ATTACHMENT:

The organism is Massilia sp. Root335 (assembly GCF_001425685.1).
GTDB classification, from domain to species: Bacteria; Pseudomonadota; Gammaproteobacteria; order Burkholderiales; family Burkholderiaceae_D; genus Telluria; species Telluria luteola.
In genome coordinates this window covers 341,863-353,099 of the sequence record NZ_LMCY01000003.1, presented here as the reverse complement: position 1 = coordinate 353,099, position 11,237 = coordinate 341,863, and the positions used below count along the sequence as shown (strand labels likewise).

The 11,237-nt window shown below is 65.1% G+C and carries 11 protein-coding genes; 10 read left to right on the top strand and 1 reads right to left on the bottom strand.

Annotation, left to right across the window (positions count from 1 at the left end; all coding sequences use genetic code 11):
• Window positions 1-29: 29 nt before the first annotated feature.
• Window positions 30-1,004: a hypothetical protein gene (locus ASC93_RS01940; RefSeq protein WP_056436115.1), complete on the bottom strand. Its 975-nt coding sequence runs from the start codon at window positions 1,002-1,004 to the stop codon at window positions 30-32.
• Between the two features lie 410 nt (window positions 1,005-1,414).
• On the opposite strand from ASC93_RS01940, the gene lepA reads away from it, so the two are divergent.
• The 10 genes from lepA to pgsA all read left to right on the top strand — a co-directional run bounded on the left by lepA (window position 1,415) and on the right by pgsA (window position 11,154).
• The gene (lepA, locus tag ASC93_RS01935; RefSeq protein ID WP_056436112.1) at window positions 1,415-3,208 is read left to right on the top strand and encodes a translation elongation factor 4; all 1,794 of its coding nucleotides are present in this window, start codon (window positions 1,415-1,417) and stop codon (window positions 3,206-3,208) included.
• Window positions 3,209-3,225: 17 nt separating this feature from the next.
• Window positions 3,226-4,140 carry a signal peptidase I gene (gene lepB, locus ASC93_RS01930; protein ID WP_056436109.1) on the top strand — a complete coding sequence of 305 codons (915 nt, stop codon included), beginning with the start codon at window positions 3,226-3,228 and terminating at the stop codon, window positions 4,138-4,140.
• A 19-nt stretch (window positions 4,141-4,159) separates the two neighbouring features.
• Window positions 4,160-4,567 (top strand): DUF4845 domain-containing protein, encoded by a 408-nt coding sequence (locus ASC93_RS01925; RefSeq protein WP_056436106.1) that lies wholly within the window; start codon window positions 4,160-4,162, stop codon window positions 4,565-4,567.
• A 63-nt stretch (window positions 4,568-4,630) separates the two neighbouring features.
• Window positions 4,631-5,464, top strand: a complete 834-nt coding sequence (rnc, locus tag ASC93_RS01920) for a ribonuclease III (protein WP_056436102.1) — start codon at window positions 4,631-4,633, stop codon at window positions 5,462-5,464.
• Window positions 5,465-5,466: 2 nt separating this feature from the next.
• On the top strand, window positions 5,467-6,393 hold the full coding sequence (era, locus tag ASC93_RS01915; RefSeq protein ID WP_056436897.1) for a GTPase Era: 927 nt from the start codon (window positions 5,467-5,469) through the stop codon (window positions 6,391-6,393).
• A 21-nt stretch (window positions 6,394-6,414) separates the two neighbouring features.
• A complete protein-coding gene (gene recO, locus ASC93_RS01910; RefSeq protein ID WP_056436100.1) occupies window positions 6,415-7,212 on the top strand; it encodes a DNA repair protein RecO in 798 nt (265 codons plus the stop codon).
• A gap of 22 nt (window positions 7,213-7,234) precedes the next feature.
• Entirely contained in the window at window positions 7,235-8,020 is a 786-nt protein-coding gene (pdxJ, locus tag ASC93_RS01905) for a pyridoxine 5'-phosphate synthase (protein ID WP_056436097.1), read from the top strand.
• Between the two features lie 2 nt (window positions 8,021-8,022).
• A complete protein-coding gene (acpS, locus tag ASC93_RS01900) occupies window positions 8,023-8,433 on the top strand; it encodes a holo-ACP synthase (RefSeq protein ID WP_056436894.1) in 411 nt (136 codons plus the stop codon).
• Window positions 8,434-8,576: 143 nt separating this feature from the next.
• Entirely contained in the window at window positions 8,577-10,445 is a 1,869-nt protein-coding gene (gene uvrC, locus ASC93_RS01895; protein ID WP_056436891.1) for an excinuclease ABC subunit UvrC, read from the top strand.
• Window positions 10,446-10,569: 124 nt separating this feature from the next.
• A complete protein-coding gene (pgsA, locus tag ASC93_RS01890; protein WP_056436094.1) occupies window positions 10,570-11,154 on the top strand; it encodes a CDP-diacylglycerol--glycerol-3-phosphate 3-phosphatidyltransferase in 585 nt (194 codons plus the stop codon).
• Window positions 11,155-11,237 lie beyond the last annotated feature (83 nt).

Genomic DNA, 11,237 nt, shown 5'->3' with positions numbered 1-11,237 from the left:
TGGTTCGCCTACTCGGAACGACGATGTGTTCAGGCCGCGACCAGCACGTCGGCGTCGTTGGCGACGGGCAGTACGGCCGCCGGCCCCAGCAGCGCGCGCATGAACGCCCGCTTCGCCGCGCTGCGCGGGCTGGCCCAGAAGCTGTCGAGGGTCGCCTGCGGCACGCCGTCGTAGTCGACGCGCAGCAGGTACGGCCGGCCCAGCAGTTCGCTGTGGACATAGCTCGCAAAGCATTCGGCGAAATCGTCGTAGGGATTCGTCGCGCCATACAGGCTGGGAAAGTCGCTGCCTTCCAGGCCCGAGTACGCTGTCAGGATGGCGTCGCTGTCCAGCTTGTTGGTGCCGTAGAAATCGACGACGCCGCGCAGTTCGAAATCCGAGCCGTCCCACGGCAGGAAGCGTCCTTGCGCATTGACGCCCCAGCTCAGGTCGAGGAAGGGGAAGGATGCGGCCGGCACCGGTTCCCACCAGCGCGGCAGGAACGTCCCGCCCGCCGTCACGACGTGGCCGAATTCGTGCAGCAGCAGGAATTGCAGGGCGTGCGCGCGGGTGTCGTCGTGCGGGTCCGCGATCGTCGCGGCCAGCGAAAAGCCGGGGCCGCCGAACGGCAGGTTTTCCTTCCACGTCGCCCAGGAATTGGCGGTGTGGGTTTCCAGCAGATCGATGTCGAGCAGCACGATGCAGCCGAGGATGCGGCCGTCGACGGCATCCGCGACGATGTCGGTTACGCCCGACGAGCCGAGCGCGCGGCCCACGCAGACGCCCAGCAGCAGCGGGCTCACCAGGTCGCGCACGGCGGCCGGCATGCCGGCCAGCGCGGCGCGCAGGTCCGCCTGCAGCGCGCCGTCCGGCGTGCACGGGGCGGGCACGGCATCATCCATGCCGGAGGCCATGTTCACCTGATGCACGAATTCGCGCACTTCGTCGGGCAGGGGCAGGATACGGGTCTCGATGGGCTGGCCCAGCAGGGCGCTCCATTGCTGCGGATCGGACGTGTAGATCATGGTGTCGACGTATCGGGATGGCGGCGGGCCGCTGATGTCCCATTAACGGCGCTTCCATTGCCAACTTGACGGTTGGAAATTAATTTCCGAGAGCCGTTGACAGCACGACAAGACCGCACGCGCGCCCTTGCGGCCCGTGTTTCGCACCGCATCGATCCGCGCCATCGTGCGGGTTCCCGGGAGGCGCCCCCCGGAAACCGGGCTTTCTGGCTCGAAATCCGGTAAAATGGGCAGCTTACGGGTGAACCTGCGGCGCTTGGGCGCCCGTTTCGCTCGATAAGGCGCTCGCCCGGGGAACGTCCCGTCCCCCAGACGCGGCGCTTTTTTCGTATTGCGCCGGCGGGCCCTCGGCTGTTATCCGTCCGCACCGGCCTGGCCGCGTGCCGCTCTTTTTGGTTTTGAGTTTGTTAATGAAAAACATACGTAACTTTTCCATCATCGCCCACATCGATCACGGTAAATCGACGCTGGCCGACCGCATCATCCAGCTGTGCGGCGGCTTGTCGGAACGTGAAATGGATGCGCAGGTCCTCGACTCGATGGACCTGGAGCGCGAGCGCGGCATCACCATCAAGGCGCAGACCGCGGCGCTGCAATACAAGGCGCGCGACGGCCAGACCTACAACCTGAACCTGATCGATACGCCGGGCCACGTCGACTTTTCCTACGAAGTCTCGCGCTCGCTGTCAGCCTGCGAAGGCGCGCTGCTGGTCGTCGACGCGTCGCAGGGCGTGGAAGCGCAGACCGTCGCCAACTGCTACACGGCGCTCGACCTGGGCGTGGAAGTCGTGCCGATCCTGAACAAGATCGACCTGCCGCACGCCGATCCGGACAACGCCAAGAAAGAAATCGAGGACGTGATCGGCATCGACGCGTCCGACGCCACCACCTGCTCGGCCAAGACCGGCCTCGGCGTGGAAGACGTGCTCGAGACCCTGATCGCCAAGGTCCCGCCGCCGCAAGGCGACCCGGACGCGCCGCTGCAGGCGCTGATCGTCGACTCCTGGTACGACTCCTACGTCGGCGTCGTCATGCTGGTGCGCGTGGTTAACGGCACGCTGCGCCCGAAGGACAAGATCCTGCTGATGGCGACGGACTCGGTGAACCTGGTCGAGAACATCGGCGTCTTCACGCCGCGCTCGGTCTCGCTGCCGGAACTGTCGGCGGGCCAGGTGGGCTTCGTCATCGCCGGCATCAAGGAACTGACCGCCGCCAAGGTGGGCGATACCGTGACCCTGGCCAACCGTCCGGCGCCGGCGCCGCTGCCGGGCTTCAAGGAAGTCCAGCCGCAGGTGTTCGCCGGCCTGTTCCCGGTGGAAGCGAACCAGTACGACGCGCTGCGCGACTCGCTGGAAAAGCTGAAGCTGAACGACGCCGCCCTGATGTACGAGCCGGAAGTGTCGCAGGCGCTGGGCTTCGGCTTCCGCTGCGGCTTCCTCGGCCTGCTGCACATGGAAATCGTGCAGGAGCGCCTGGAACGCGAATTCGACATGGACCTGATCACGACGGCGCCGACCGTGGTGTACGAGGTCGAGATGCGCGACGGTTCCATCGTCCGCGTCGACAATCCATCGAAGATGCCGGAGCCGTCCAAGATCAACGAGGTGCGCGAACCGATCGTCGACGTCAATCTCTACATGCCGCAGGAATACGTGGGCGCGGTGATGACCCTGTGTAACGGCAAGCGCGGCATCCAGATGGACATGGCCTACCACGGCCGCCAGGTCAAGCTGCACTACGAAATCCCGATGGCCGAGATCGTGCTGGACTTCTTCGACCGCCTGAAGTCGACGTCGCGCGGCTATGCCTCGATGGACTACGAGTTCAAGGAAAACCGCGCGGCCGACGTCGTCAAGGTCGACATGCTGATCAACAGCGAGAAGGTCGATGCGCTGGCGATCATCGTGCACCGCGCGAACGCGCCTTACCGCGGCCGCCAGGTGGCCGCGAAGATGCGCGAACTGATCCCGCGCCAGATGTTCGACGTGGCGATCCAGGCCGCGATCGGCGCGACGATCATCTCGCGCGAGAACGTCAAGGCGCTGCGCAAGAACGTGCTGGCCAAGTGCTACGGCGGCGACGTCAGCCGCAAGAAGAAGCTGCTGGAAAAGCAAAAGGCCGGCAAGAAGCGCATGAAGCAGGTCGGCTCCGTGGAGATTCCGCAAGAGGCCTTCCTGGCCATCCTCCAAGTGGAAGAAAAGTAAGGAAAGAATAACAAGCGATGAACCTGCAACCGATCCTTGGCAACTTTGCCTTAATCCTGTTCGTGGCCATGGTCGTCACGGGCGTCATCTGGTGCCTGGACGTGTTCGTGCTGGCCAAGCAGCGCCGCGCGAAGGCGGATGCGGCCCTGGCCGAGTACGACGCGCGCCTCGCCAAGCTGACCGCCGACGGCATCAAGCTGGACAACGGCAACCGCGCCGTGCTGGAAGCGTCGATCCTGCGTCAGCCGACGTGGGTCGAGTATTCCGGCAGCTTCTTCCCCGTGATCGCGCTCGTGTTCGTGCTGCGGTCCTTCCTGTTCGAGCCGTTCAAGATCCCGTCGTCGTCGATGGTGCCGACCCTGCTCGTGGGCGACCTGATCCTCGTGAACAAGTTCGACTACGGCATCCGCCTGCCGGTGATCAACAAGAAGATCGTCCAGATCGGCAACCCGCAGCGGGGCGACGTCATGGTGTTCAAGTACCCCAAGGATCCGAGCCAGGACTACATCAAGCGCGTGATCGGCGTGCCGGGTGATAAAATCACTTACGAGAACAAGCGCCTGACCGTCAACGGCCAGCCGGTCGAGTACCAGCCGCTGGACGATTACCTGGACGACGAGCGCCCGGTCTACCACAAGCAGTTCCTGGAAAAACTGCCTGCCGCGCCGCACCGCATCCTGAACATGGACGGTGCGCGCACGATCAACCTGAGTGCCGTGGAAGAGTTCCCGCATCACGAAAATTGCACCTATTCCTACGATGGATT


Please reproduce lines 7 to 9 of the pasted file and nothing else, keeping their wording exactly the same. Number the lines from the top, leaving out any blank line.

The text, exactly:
• Window positions 30-1,004: a hypothetical protein gene (locus ASC93_RS01940; RefSeq protein WP_056436115.1), complete on the bottom strand. Its 975-nt coding sequence runs from the start codon at window positions 1,002-1,004 to the stop codon at window positions 30-32.
• Between the two features lie 410 nt (window positions 1,005-1,414).
• On the opposite strand from ASC93_RS01940, the gene lepA reads away from it, so the two are divergent.